It’s time to look deeply into something that most would rather just take at face value: Disney princesses. From having your palm get more acquainted with your face when Snow White eats the poisoned apple to wishing that your overly hairy boyfriend would sprout light from his toes and become sexy, people have crossed the vast expanse of emotions while watching Disney movies and wishing that they could be a part of the story. One of the most interesting points to be made about these movies, and notably their heroines, is how the role of important female characters has evolved through the 20th and early 21st centuries alongside the societal role of the American woman.

From Walt Disney’s first animated feature in 1937, Snow White was the first Disney princess. There is nothing overtly wrong with her character, but there is nothing outside of her ability to summon animals to help clean a house that is incredibly good about her either. For the character after whom the movie is named, she doesn’t do a great deal of important tasks. She cooks, cleans, and kisses the men—all seven of them—as they go on their way to the office, or the diamond mine in this case.

While this would cause many to roll their eyes today, it wasn’t a scandal when the movie first came to theaters. For all of Walt Disney’s qualities, he wasn’t noticeably progressive. He didn’t portray women in his movies in a way that differed radically from what 1930s America expected. This isn’t calling Disney a sexist; he wasn’t an anti-women’s rights advocate by any stretch of the imagination. He was just a product of his time.

Snow White is one example of a general trend of the behavior of her fellow Disney Princesses of this time. In general, these women were not incredibly active. They primarily have stuff done to them, whether it involves being given a magical dress and pumpkin carriage or put to sleep until the handsome prince comes to give true love’s kiss. The Disney Princesses may be the main characters, but they ultimately are not the ones accomplishing heroic feats in their stories.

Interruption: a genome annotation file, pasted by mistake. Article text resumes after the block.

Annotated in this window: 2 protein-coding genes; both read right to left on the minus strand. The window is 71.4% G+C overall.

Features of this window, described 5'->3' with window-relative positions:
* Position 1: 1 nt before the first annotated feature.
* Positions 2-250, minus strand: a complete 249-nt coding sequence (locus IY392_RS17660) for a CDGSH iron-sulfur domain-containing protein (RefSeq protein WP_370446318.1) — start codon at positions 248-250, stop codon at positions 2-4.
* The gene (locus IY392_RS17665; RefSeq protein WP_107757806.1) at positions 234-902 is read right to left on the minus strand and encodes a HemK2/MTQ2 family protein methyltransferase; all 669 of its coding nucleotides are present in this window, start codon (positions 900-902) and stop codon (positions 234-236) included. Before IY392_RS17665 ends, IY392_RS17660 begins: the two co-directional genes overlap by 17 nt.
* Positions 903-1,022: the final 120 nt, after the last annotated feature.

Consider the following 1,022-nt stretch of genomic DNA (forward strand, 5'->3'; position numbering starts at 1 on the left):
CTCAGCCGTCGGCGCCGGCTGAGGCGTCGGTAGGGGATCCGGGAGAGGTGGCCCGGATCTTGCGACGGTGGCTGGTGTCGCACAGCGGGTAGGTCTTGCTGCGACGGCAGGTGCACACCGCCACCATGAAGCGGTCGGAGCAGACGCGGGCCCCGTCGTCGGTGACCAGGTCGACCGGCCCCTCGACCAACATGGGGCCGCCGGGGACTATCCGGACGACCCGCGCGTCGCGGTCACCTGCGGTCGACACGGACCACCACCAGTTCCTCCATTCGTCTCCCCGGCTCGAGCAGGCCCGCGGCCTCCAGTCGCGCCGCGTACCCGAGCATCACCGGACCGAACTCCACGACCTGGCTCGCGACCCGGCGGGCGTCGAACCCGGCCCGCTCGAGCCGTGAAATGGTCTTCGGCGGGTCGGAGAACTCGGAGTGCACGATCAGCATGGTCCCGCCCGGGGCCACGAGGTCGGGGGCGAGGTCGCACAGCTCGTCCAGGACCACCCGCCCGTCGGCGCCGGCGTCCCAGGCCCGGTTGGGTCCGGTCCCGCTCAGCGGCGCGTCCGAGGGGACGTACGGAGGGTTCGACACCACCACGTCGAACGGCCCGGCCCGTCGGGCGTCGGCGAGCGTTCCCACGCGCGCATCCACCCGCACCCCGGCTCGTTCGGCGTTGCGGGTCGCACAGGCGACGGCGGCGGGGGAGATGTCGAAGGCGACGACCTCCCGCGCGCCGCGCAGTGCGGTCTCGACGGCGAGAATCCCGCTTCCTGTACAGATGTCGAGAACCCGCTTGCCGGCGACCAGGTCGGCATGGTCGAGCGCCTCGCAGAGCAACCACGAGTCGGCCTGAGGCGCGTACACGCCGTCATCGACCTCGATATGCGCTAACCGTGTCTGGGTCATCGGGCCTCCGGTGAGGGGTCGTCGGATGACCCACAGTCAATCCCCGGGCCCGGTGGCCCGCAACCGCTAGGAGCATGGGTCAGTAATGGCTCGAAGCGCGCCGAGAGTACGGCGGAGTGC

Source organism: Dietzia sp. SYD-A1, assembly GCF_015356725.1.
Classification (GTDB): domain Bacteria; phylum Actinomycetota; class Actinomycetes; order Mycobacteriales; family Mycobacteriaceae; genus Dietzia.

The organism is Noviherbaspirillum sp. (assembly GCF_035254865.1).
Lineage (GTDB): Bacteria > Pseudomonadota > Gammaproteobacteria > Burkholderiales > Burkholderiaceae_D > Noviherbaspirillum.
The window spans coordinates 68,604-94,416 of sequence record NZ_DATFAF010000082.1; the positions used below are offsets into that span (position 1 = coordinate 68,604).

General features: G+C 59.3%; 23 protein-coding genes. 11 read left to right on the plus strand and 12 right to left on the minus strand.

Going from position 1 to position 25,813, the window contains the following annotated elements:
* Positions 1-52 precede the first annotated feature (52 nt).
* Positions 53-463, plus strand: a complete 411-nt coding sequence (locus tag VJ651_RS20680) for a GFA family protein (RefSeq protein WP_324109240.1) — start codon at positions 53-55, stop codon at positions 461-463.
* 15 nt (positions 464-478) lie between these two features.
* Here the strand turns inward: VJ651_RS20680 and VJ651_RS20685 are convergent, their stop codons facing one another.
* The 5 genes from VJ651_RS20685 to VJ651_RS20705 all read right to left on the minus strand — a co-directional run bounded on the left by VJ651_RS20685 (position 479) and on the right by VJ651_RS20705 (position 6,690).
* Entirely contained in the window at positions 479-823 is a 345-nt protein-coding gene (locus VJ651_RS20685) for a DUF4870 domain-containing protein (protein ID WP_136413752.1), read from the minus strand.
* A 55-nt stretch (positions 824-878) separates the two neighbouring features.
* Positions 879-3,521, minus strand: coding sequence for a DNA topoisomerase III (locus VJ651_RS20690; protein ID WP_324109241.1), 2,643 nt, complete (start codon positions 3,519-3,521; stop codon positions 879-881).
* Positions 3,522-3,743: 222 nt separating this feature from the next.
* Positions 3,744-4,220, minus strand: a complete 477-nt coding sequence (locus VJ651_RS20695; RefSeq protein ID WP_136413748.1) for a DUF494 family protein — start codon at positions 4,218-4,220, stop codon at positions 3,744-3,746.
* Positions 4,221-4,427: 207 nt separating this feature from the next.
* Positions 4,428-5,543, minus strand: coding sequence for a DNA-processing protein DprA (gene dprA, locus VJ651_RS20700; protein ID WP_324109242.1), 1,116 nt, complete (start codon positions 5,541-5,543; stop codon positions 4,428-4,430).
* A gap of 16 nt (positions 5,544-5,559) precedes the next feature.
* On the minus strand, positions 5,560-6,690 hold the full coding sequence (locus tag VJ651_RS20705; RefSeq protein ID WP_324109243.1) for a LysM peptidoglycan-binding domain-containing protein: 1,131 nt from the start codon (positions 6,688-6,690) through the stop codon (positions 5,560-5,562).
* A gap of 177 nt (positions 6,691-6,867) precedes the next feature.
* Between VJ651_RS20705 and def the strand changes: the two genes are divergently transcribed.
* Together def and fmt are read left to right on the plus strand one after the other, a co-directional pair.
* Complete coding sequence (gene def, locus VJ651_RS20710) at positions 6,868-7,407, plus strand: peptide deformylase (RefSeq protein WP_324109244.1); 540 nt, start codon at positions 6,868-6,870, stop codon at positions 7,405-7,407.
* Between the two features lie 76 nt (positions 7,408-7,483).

Advancing a few decades to the late 1980’s and beyond, audiences saw a new generation of Disney princesses like Ariel, Belle and Jasmine. One easily noticeable difference between this lineup and those who followed them compared to the older movies is the ethnic and racial diversity. Thankfully, our society can have a black or Arab heroine without making a fuss about it.

One of the most crucial differences in the story, however, is the nature of the heroines. Their characters are more complex and they have interests that, in past times, would have been deemed unfit for women. In fact, these differences were sometimes highlighted. From Beauty and the Beast, the first Disney movie to be nominated for Best Picture at the Oscars, Belle takes an interest in reading and finding a new life for herself outside her local community. This is in stark opposition to the insensitive and significantly dim-witted Gaston, who would have her be his housewife and validation of his popularity in the town.

The later Disney Princesses have a far more active role in their stories and are often the most important characters in those stories. From Enchanted, released in 2007, one character openly remarks how it is not the prince, but the princess who is coming to the rescue.

Ultimately, these are just movies and not vehicles of social policy, whether for traditional or progressive values. They are fantastical worlds for children and those who have retained parts of their inner child. That being said, art in the form of cinema has evolved as we have evolved as a culture. The movies that we release are in part a statement of who we are and what we value. With that in mind, it is comforting to think that we have kept the magic but can see how dreams are dreams whether they’re in a little boy or girl’s head. That’s a world that I think we should all want to be a part of.


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